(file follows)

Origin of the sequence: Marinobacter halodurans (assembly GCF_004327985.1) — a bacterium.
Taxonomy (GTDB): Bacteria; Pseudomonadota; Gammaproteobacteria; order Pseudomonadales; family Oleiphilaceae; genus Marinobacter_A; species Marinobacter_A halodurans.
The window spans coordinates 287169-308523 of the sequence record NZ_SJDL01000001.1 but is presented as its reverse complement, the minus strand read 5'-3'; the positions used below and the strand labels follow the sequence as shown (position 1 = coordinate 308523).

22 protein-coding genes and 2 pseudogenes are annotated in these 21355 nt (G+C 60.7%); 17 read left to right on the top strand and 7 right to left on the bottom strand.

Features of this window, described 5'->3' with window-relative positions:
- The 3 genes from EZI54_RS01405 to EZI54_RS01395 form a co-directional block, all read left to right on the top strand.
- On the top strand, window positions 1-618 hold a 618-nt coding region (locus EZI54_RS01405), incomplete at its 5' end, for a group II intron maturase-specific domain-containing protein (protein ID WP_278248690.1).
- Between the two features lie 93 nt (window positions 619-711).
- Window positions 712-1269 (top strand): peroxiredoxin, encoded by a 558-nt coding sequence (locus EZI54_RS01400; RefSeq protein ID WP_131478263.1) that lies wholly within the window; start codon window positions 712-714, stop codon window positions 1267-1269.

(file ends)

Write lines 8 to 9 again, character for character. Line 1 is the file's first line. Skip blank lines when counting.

- Between the two features lie 93 nt (window positions 619-711).
- Window positions 712-1269 (top strand): peroxiredoxin, encoded by a 558-nt coding sequence (locus EZI54_RS01400; RefSeq protein ID WP_131478263.1) that lies wholly within the window; start codon window positions 712-714, stop codon window positions 1267-1269.